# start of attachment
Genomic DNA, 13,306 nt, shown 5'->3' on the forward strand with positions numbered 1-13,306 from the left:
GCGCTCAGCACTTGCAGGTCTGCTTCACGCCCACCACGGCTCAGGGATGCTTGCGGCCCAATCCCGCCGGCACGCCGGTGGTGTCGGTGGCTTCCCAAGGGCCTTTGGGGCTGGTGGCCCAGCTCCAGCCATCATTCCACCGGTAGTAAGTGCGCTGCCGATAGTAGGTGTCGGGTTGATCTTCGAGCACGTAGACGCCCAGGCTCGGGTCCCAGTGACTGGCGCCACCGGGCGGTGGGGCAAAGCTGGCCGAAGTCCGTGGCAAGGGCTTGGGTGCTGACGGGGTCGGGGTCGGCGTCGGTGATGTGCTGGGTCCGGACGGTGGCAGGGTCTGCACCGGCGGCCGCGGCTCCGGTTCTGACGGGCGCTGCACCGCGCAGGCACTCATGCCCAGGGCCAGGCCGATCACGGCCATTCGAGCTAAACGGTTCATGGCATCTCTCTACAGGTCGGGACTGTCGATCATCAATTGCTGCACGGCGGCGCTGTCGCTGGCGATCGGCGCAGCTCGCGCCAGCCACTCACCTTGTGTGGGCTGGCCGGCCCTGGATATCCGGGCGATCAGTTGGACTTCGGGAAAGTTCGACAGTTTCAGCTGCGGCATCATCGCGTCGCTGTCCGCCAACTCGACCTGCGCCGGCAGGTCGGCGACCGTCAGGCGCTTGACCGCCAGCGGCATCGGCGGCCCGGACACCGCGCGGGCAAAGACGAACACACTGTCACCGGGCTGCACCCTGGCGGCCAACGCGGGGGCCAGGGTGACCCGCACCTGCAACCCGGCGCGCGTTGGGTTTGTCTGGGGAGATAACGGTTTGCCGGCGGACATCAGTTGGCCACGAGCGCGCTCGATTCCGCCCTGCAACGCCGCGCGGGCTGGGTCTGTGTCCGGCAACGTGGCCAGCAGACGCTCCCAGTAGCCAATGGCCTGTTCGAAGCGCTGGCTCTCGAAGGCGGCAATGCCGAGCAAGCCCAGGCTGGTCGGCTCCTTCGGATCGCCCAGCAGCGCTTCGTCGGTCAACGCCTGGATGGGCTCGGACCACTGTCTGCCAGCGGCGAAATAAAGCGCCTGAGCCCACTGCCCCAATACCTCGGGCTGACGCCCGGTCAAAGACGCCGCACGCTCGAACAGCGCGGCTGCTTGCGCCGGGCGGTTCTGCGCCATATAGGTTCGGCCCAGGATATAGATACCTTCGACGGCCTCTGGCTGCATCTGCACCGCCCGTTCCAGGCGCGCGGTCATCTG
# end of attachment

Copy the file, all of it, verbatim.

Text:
Genomic DNA, 13,306 nt, shown 5'->3' on the forward strand with positions numbered 1-13,306 from the left:
GCGCTCAGCACTTGCAGGTCTGCTTCACGCCCACCACGGCTCAGGGATGCTTGCGGCCCAATCCCGCCGGCACGCCGGTGGTGTCGGTGGCTTCCCAAGGGCCTTTGGGGCTGGTGGCCCAGCTCCAGCCATCATTCCACCGGTAGTAAGTGCGCTGCCGATAGTAGGTGTCGGGTTGATCTTCGAGCACGTAGACGCCCAGGCTCGGGTCCCAGTGACTGGCGCCACCGGGCGGTGGGGCAAAGCTGGCCGAAGTCCGTGGCAAGGGCTTGGGTGCTGACGGGGTCGGGGTCGGCGTCGGTGATGTGCTGGGTCCGGACGGTGGCAGGGTCTGCACCGGCGGCCGCGGCTCCGGTTCTGACGGGCGCTGCACCGCGCAGGCACTCATGCCCAGGGCCAGGCCGATCACGGCCATTCGAGCTAAACGGTTCATGGCATCTCTCTACAGGTCGGGACTGTCGATCATCAATTGCTGCACGGCGGCGCTGTCGCTGGCGATCGGCGCAGCTCGCGCCAGCCACTCACCTTGTGTGGGCTGGCCGGCCCTGGATATCCGGGCGATCAGTTGGACTTCGGGAAAGTTCGACAGTTTCAGCTGCGGCATCATCGCGTCGCTGTCCGCCAACTCGACCTGCGCCGGCAGGTCGGCGACCGTCAGGCGCTTGACCGCCAGCGGCATCGGCGGCCCGGACACCGCGCGGGCAAAGACGAACACACTGTCACCGGGCTGCACCCTGGCGGCCAACGCGGGGGCCAGGGTGACCCGCACCTGCAACCCGGCGCGCGTTGGGTTTGTCTGGGGAGATAACGGTTTGCCGGCGGACATCAGTTGGCCACGAGCGCGCTCGATTCCGCCCTGCAACGCCGCGCGGGCTGGGTCTGTGTCCGGCAACGTGGCCAGCAGACGCTCCCAGTAGCCAATGGCCTGTTCGAAGCGCTGGCTCTCGAAGGCGGCAATGCCGAGCAAGCCCAGGCTGGTCGGCTCCTTCGGATCGCCCAGCAGCGCTTCGTCGGTCAACGCCTGGATGGGCTCGGACCACTGTCTGCCAGCGGCGAAATAAAGCGCCTGAGCCCACTGCCCCAATACCTCGGGCTGACGCCCGGTCAAAGACGCCGCACGCTCGAACAGCGCGGCTGCTTGCGCCGGGCGGTTCTGCGCCATATAGGTTCGGCCCAGGATATAGATACCTTCGACGGCCTCTGGCTGCATCTGCACCGCCCGTTCCAGGCGCGCGGTCATCTG